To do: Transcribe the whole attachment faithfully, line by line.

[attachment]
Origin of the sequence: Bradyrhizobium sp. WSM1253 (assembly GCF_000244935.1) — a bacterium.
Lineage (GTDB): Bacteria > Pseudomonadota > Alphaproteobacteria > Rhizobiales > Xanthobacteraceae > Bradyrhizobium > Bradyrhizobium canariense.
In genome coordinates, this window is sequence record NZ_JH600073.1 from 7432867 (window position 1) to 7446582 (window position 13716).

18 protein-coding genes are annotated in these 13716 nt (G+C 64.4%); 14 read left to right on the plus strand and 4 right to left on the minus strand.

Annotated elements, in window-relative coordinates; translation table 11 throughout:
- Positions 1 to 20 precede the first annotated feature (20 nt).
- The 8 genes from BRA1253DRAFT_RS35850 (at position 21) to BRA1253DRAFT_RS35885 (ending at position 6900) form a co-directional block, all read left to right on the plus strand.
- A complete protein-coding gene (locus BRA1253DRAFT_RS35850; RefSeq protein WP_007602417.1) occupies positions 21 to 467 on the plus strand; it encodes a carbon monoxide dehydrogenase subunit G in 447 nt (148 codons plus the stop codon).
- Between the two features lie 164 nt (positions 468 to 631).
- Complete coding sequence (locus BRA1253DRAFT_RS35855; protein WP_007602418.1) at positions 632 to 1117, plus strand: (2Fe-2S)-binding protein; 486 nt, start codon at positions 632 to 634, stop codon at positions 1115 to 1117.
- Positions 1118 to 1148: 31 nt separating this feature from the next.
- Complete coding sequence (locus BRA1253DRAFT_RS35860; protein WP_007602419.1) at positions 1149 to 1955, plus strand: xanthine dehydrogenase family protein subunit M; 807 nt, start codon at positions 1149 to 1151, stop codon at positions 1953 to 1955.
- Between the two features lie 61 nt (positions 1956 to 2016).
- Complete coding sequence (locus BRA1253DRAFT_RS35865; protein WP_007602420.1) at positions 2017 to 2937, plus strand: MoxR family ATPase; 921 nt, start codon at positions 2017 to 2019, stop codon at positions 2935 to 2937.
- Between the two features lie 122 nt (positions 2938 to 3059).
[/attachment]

Origin of the sequence: Bradyrhizobium sp. WSM1253 (assembly GCF_000244935.1) — a bacterium.
Lineage (GTDB): Bacteria > Pseudomonadota > Alphaproteobacteria > Rhizobiales > Xanthobacteraceae > Bradyrhizobium > Bradyrhizobium canariense.
In genome coordinates, this window is sequence record NZ_JH600073.1 from 7432867 (window position 1) to 7446582 (window position 13716).

18 protein-coding genes are annotated in these 13716 nt (G+C 64.4%); 14 read left to right on the plus strand and 4 right to left on the minus strand.

Annotated elements, in window-relative coordinates; translation table 11 throughout:
- Positions 1 to 20 precede the first annotated feature (20 nt).
- The 8 genes from BRA1253DRAFT_RS35850 (at position 21) to BRA1253DRAFT_RS35885 (ending at position 6900) form a co-directional block, all read left to right on the plus strand.
- A complete protein-coding gene (locus BRA1253DRAFT_RS35850; RefSeq protein WP_007602417.1) occupies positions 21 to 467 on the plus strand; it encodes a carbon monoxide dehydrogenase subunit G in 447 nt (148 codons plus the stop codon).
- Between the two features lie 164 nt (positions 468 to 631).
- Complete coding sequence (locus BRA1253DRAFT_RS35855; protein WP_007602418.1) at positions 632 to 1117, plus strand: (2Fe-2S)-binding protein; 486 nt, start codon at positions 632 to 634, stop codon at positions 1115 to 1117.
- Positions 1118 to 1148: 31 nt separating this feature from the next.
- Complete coding sequence (locus BRA1253DRAFT_RS35860; protein WP_007602419.1) at positions 1149 to 1955, plus strand: xanthine dehydrogenase family protein subunit M; 807 nt, start codon at positions 1149 to 1151, stop codon at positions 1953 to 1955.
- Between the two features lie 61 nt (positions 1956 to 2016).
- Complete coding sequence (locus BRA1253DRAFT_RS35865; protein WP_007602420.1) at positions 2017 to 2937, plus strand: MoxR family ATPase; 921 nt, start codon at positions 2017 to 2019, stop codon at positions 2935 to 2937.
- Between the two features lie 122 nt (positions 2938 to 3059).